Wednesday, 27 December 2017

Why my bird pics will always be poor record shots

"Record shot my ****" is one of my favourite comedy twitterfeeds. We've all seen them, those excellent images that 20 years ago would have made the photo of the year competitions that, for some reason, the poster feels the need to say is a just a very poor image because not pixel sharp, or similar.

They might well mean that sincerely. The kit does so much of all the hard work the old school pro' togger sweated over a 'togger can now, if they wish, focus on achieving picture nirvana. But their poor images are still ones to make an audience drool.

Besides, they'll never be poor, because I'll always be posting rubbish shots. Here on a something-like 45 sq Km estuary with an extreme lack of bird hides getting up close and personal isn't often possible. And I'm not looking to take those sort of quality pics in the first place. When it comes to bird specks, my shots are a personal 'sketch book' and back-ups for counts, a chance to tot up flock numbers back home in front of the computer screen. I also love a tiny image in an expanse, I think they're context shots, all because I fell in love with them a quarter-century ago, thanks to one book that still holds a place in my personal top ten.

--------


It was back in 1993 that a slim, bright, book, 'Birds at Falsterbo', landed in my life. It was like nothing I had read at the time.



A book full of vividly coloured pictures of a faraway place, full of species I (mostly) knew, where the birds moved in nigh-mythical numbers.


And within the colourful mix, a number of small images, with incredibly small birds, that hooked me. Falsterbo came alive, thanks to the locations. These settings helped me imagine Falsterbo, and dream of similar numbers flying in-off and past me at the Grain foreshore (I was watching the mouths of both the Thames and the Medway back then). This was 'my' Falsterbo.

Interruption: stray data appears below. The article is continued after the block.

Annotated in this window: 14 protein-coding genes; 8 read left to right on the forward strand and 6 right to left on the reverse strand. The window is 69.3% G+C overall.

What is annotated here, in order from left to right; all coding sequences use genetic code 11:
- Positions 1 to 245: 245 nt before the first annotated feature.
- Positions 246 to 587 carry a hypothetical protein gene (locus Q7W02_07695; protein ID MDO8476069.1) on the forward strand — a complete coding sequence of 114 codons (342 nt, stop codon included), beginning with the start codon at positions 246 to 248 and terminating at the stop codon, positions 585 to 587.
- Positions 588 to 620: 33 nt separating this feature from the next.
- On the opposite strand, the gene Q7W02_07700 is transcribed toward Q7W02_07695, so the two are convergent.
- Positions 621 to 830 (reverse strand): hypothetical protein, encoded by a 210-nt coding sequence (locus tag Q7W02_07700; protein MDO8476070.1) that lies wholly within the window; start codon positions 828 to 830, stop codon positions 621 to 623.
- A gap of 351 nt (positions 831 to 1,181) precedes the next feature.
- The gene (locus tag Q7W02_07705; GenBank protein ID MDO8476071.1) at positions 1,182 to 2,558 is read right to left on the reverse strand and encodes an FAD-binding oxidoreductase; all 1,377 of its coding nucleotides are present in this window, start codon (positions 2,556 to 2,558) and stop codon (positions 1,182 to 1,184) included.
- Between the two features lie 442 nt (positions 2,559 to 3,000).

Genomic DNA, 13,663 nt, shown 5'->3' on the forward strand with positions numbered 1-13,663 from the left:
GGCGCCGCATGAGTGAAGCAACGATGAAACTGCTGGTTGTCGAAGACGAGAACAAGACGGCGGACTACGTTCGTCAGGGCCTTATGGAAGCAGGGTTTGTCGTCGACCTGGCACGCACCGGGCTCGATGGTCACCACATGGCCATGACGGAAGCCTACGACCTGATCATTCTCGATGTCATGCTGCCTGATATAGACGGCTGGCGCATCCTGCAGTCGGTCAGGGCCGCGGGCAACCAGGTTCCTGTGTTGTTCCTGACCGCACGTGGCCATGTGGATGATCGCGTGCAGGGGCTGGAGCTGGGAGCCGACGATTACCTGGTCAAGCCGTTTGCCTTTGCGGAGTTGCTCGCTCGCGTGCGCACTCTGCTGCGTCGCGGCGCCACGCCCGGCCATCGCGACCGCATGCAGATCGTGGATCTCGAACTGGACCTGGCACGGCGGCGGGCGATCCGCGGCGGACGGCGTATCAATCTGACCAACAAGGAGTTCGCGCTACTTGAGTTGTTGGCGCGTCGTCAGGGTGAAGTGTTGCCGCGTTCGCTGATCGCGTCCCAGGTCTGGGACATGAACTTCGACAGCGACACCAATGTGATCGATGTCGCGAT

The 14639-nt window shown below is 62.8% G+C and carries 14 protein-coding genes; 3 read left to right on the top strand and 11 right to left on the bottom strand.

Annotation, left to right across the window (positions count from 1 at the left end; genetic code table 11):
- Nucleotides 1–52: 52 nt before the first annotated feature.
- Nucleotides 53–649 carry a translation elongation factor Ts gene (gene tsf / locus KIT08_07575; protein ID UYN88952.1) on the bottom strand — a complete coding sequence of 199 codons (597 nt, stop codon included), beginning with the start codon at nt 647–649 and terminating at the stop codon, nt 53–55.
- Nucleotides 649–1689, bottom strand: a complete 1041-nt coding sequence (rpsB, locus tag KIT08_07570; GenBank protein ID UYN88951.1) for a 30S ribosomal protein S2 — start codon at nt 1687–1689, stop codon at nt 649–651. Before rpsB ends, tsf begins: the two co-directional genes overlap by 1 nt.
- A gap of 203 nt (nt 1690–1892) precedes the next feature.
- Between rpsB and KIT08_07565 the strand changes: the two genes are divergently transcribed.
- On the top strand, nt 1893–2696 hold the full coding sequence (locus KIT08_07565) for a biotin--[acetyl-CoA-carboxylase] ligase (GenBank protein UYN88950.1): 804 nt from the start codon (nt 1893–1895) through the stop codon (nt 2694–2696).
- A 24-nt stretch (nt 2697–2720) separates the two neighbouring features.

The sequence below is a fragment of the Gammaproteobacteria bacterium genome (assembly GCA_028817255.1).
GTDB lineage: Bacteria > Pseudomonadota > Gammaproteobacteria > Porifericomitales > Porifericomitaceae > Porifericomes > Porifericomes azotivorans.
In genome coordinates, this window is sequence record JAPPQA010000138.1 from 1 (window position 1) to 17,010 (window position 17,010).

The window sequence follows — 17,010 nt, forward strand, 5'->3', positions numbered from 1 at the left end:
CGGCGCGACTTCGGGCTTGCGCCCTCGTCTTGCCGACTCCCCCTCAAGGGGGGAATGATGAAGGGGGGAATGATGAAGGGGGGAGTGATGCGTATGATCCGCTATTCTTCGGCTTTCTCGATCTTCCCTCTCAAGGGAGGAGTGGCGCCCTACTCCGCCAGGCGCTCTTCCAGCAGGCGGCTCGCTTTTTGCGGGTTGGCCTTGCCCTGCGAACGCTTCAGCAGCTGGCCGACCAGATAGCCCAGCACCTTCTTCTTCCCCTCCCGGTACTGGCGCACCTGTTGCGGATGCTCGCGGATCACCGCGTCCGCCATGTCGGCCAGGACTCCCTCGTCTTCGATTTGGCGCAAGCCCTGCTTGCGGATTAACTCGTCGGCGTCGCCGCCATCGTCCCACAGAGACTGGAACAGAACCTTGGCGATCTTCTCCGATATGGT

Strangely, I never wanted to go see the real thing back then; it made me work harder at home. And never finding much of a wanderlust, this was how Falsterbo has always remained; a place I've never been to, never wanted to go, and probably never will.


Blue Tits on bare bushes, Coals Tits on tide lines and Jays on fence posts had never made me so excited before. Woodpigeons over waves, Woodpigeons high above, Woodpigeons at Lighthouse light height, helped seal that species as a firm favourite of mine. Of course the text embellished the images, in some ways it felt simple, being a straight translation, no verbosity, just simple explanations of migratory trends and timings, but it was always those 'context shots' that captivated me. There were loads of other images that stayed with me. Starlings in the sand dunes, a Buzzard over the beach huts, bare trees full of Bramblings.


On it went. A raft of Smew in an icy canal. The 'May evening's star turn', a Thrush Nightingale sat out in full throaty flow. An evening gathering of Swifts at the light. A golfer-less golf course speckled with Yellow Wagtails. Eye-height Sparrowhawk whizzing along the shoreline. On and on and on and on, one small grainy picture after another, all images that would be deleted by today's toggers, but the best (for me) there was.